Thoughts-Altering Substances Subject of Exhibit at Berkeley Museum • Excessive Instances


The Phoebe A. Hearst Museum of Anthropology on the College of California, Berkeley is exploring the world of medication in an exhibit referred to as Pleasure, Poison, Prescription, Prayer: The Worlds of Thoughts-Altering Substances. The college’s school members and undergraduate college students contributed analysis for the exhibition, which calls into query why substances equivalent to sugar and caffeine are socially acceptable, whereas others like peyote and opium are unlawful and stigmatized.

Pleasure, Poison, Prescription, Prayer options objects from the Hearst Museum’s everlasting assortment of historic objects which have historically produced, processed, saved, or had been used for consuming a wide range of substances, together with however not restricted to alcohol, tobacco, cannabis, betel nut, kava, and coca. The exhibition showcases objects starting from a pre-Incan portrait jar from Peru and a Hookah from 1960s India to a 20th century Japanese sake gourd. Different objects embrace elaborate snuff bottles, water pipes, and specialty scissors used for chopping betel nuts, which have traditionally been used as a stimulant.

Betel Scissors/ Gavin Lee

In regards to the significance of the exhibition’s title, Katie Fleming, Gallery Supervisor & Schooling Coordinator, and Adam Nilsen, Head of Schooling & Interpretation, inform Excessive Instances: “Whereas every of those substances has a novel historical past and cultural provenance, one factor they’ve in widespread is the multifarious position they play in society. Every substance highlighted within the exhibit has the potential for use recreationally to offer pleasure, will be toxic if consumed in extra, has a medicinal perform or has the capability to heal, and performs a task in spirituality or non secular apply. We needed to spotlight the often-overlooked incontrovertible fact that there are a variety of grey areas in relation to how individuals use or choose substances.”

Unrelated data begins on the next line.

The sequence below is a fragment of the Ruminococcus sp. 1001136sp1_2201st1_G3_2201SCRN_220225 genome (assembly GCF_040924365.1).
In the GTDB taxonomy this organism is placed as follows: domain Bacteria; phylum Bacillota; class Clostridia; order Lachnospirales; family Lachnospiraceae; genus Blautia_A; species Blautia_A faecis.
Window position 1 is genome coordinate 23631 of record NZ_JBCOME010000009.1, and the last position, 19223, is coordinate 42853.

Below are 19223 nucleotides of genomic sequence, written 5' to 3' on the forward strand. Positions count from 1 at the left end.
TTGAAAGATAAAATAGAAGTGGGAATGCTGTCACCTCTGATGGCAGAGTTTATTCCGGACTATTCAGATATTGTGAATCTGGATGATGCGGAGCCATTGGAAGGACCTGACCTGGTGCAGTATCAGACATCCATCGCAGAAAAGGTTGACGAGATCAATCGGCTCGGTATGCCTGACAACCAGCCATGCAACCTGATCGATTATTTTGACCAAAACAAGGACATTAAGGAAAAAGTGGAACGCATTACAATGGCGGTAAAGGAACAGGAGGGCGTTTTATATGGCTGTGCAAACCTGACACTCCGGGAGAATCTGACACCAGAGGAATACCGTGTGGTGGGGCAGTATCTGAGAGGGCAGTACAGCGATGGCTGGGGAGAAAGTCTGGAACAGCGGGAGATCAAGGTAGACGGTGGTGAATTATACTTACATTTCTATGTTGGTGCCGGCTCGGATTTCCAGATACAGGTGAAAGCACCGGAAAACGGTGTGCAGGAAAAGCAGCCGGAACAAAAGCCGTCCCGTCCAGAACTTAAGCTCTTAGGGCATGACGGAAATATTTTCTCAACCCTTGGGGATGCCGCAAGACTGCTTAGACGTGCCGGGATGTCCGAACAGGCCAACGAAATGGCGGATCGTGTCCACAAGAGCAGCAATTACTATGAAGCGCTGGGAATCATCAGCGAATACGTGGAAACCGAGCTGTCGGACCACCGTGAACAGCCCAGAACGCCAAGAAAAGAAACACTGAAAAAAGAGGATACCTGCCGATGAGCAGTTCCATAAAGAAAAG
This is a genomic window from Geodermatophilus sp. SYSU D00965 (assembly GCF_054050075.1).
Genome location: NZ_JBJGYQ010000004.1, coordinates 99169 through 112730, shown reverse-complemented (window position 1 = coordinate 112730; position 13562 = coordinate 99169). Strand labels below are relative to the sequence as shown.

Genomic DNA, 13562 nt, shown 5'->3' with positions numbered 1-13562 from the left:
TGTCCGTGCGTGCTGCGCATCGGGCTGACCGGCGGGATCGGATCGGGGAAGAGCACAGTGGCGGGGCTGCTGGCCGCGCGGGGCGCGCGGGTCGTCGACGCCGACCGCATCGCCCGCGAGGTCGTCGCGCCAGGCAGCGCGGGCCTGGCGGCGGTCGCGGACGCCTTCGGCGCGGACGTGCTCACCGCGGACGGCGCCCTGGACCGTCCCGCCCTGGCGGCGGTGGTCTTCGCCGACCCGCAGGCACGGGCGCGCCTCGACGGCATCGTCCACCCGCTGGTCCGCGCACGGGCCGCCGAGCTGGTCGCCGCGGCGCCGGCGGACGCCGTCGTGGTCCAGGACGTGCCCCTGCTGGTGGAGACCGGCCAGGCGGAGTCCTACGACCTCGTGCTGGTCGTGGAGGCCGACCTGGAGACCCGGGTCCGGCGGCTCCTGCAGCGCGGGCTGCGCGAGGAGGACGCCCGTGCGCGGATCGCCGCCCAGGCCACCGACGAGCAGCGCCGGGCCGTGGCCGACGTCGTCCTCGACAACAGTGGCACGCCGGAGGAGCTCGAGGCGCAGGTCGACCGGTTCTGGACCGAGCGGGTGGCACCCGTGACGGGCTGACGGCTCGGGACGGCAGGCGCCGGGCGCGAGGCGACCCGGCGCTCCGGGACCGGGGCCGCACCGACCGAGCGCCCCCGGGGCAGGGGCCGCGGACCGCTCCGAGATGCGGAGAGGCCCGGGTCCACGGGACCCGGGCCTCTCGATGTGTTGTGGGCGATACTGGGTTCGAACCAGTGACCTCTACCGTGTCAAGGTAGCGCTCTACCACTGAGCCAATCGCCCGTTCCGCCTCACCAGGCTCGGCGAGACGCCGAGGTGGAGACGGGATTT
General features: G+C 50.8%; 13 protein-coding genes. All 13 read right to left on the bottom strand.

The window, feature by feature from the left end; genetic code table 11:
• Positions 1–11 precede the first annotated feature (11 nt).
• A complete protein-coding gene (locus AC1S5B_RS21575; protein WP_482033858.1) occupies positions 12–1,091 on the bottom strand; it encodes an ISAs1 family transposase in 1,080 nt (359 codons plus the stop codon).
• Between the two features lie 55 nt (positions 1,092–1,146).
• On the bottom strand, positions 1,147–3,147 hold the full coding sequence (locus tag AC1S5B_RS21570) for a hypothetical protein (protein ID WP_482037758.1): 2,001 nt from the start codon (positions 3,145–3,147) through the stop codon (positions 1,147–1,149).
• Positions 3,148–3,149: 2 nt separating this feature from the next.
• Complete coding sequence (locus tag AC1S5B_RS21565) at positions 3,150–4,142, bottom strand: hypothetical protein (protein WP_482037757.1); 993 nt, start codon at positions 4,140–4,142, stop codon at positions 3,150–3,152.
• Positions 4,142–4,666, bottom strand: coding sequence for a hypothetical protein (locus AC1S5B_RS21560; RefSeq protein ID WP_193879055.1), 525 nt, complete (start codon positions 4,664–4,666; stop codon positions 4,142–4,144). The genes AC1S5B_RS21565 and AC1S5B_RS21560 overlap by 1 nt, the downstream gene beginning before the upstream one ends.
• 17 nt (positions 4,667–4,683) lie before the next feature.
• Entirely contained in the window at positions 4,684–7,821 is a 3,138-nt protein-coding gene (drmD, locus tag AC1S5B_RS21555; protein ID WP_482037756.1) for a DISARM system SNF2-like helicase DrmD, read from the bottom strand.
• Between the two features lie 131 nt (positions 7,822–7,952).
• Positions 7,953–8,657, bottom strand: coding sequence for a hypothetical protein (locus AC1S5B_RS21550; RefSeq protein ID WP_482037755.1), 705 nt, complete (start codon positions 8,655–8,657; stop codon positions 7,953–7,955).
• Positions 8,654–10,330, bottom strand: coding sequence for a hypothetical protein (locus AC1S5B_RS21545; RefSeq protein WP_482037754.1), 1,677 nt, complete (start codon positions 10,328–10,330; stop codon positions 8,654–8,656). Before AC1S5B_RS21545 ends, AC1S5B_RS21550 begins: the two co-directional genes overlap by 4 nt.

A number of the oldest objects within the exhibit are a group of 3000-year-old Historical Egyptian beer cups. “Beer was the staple drink of Historical Egyptians and was consumed by individuals of all courses and ages,” Fleming and Nilsen clarify. “Getting drunk on beer was additionally part of non secular devotional rituals to Hathor, the goddess of pleasure, celebration, kindness, and love. It was thought of so vital that individuals had cups like these buried with them in tombs to take with them to the afterlife.”

Beer Cups/ Gavin Lee

One of many exhibition’s most uncommon objects is a bilbil: a small ceramic jug from the island of Cyprus that’s formed like an upside-down poppy — the one considered one of its variety within the Hearst assortment. “What makes it so fascinating is that archaeologists have discovered traces of opium in bilbils like this,” say Fleming and Nilsen. “The truth that they’re discovered all around the Mediterranean tells us that there should have been a big opium commerce within the area.”

Different objects on view embrace artworks which are impressed by or symbolize using mind-altering substances, together with yarn work from the Huichol of Mexico, with religious motifs and depictions of the peyote cactus.

When requested what they hope guests take away from the exhibition, Fleming and Nilsen imagine it’s vital that individuals grasp the origins of the substances, in addition to their social and cultural trajectories.

“Understanding the structural powers at play and the indigenous roots and traditions surrounding these substances is important in inspiring empathy for customers and respect for the facility of those numerous substances. We hope this exhibit leaves guests questioning their preconceived notions and empowered to proceed to study.”

Snuff Bottles/ Gavin Lee

Pleasure, Poison, Prescription, Prayer: The Worlds of Thoughts-Altering Substances is on view by means of December 15th, 2019 on the Phoebe A. Hearst Museum of Anthropology at College of California, Berkeley.


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